Visible to the public Biblio

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Semwal, S., Badoni, M., Saxena, N..  2019.  Smart Meters for Domestic Consumers: Innovative Methods for Identifying Appliances using NIALM. 2019 Women Institute of Technology Conference on Electrical and Computer Engineering (WITCON ECE). :81—90.
A country drives by their people and the electricity energy, the availability of the electricity power reflects the strength of that country. All most everything depends on the electricity energy, So it is become very important that we use the available energy very efficiently, and here the energy management come in the picture and Non Intrusive appliance Load monitoring (NIALM) is the part of energy management, in which the energy consumption by the particular load is monitored without any intrusion of wire/circuit. In literature, NIALM has been discussed as a monitoring process for conservation of energy using single point sensing (SPS) for extraction of aggregate signal of the appliances' features, ignoring the second function of demand response (DR) assuming that it would be manual or sensor-based. This assumption is not implementable in developing countries like India, because of requirement of extra cost of sensors, and privacy concerns. Surprisingly, despite decades of research on NIALM, none of the suggested procedures has resulted in commercial application. This paper highlights the causes behind non- commercialization, and proposes a viable and easy solution worthy of commercial exploitation both for monitoring and DR management for outage reduction in respect of Indian domestic consumers. Using a approach of multi point sensing (MPS), combined with Independent Component Analysis (ICA), experiments has been done in laboratory environment and CPWD specification has been followed.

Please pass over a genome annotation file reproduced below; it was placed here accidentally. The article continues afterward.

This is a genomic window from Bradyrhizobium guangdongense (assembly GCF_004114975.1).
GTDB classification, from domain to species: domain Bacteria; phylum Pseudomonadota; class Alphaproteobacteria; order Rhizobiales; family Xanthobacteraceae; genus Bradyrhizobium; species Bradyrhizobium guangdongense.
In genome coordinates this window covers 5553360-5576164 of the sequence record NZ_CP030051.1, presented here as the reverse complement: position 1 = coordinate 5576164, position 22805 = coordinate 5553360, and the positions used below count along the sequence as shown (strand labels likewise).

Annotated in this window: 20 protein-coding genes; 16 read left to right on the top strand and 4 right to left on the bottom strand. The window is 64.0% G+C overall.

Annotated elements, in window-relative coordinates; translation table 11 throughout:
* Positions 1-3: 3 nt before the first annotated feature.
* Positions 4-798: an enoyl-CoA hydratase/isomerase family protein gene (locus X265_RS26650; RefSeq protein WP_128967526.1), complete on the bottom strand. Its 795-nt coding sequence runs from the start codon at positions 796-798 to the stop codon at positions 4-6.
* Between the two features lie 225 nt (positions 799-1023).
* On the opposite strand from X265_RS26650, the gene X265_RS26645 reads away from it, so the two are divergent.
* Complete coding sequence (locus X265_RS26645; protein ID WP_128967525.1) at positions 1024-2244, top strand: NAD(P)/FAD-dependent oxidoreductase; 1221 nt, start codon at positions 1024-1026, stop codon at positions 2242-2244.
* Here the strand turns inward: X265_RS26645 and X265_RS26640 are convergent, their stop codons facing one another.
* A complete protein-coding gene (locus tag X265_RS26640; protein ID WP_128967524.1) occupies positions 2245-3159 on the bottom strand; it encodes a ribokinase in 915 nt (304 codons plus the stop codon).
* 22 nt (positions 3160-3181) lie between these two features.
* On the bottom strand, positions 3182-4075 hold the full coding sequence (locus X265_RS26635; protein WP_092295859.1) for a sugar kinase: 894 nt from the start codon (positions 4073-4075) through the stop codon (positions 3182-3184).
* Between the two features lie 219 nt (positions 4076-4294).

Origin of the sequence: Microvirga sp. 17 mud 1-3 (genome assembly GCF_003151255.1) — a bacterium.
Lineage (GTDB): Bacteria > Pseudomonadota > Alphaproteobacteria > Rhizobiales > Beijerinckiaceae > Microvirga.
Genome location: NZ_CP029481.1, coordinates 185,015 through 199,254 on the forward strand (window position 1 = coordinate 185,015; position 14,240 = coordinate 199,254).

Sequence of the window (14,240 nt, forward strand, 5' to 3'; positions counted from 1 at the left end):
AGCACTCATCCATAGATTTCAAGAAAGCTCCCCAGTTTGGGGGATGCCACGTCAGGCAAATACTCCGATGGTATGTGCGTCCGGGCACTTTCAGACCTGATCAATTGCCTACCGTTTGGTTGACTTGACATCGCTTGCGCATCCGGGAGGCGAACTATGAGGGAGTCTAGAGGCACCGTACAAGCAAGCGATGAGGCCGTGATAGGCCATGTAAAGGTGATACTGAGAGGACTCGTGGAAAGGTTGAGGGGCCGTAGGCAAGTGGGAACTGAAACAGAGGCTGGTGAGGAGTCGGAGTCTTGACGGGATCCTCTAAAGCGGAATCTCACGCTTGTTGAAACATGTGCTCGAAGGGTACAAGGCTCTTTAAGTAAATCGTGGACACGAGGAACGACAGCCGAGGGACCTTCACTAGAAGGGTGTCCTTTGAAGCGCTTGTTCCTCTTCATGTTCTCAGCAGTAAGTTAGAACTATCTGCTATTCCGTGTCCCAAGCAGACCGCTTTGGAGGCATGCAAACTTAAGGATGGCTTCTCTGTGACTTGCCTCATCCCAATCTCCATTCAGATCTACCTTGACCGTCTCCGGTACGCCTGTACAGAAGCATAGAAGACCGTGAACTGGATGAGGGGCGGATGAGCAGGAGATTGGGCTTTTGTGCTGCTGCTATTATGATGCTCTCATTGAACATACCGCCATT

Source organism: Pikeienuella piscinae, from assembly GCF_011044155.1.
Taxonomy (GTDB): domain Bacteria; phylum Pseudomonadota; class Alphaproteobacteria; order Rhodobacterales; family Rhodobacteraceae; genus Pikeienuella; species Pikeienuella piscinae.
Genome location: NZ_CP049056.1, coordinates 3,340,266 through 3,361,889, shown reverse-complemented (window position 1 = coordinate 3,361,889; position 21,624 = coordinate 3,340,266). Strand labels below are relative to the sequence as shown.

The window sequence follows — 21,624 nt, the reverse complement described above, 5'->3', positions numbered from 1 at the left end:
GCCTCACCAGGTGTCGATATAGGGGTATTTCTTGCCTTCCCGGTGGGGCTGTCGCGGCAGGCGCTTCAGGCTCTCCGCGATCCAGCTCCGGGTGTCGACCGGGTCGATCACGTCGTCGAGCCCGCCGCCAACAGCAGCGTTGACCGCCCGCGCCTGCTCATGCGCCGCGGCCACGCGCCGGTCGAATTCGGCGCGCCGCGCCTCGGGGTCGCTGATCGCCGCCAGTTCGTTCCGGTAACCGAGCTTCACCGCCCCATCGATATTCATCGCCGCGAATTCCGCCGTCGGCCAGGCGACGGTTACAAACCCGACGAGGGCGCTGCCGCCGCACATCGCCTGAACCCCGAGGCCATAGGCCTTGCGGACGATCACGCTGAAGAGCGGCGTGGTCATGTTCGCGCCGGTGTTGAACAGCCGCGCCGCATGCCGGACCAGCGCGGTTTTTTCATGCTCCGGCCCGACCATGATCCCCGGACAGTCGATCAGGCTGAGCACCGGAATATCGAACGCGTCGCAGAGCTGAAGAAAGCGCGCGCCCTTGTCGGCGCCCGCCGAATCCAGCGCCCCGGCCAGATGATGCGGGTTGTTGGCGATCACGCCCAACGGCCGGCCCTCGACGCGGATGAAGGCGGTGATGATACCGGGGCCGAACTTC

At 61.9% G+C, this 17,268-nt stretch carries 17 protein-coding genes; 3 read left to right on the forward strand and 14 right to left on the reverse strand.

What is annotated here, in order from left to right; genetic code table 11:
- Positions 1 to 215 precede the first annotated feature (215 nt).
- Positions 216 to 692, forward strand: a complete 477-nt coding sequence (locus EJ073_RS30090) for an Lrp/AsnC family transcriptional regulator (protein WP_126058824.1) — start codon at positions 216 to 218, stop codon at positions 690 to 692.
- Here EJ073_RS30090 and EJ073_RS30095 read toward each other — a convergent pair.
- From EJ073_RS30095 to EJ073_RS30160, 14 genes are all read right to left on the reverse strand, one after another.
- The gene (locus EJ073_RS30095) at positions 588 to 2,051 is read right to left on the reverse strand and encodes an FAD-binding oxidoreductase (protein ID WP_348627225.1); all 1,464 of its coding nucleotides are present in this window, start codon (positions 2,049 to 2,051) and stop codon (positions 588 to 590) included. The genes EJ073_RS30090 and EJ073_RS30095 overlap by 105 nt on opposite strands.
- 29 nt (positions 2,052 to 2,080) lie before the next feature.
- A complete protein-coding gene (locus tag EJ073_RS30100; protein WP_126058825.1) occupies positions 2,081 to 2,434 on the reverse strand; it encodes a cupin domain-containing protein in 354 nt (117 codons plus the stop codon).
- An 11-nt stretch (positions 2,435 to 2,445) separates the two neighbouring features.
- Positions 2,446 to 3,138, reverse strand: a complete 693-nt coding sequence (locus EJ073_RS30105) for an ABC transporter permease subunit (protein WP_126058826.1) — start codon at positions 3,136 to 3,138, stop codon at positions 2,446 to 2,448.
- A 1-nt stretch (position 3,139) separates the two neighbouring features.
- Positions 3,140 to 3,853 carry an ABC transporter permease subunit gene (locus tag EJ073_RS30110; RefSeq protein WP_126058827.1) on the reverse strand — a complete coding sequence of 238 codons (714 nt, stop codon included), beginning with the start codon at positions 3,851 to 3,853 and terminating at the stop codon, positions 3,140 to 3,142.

Shrestha, P., Shrestha, B., Saxena, N..  2018.  Home Alone: The Insider Threat of Unattended Wearables and A Defense using Audio Proximity. 2018 IEEE Conference on Communications and Network Security (CNS). :1–9.

In this paper, we highlight and study the threat arising from the unattended wearable devices pre-paired with a smartphone over a wireless communication medium. Most users may not lock their wearables due to their small form factor, and may strip themselves off of these devices often, leaving or forgetting them unattended while away from homes (or shared office spaces). An “insider” attacker (potentially a disgruntled friend, roommate, colleague, or even a spouse) can therefore get hold of the wearable, take it near the user's phone (i.e., within radio communication range) at another location (e.g., user's office), and surreptitiously use it across physical barriers for various nefarious purposes, including pulling and learning sensitive information from the phone (such as messages, photos or emails), and pushing sensitive commands to the phone (such as making phone calls, sending text messages and taking pictures). The attacker can then safely restore the wearable, wait for it to be left unattended again and may repeat the process for maximum impact, while the victim remains completely oblivious to the ongoing attack activity. This malicious behavior is in sharp contrast to the threat of stolen wearables where the victim would unpair the wearable as soon as the theft is detected. Considering the severity of this threat, we also respond by building a defense based on audio proximity, which limits the wearable to interface with the phone only when it can pick up on an active audio challenge produced by the phone.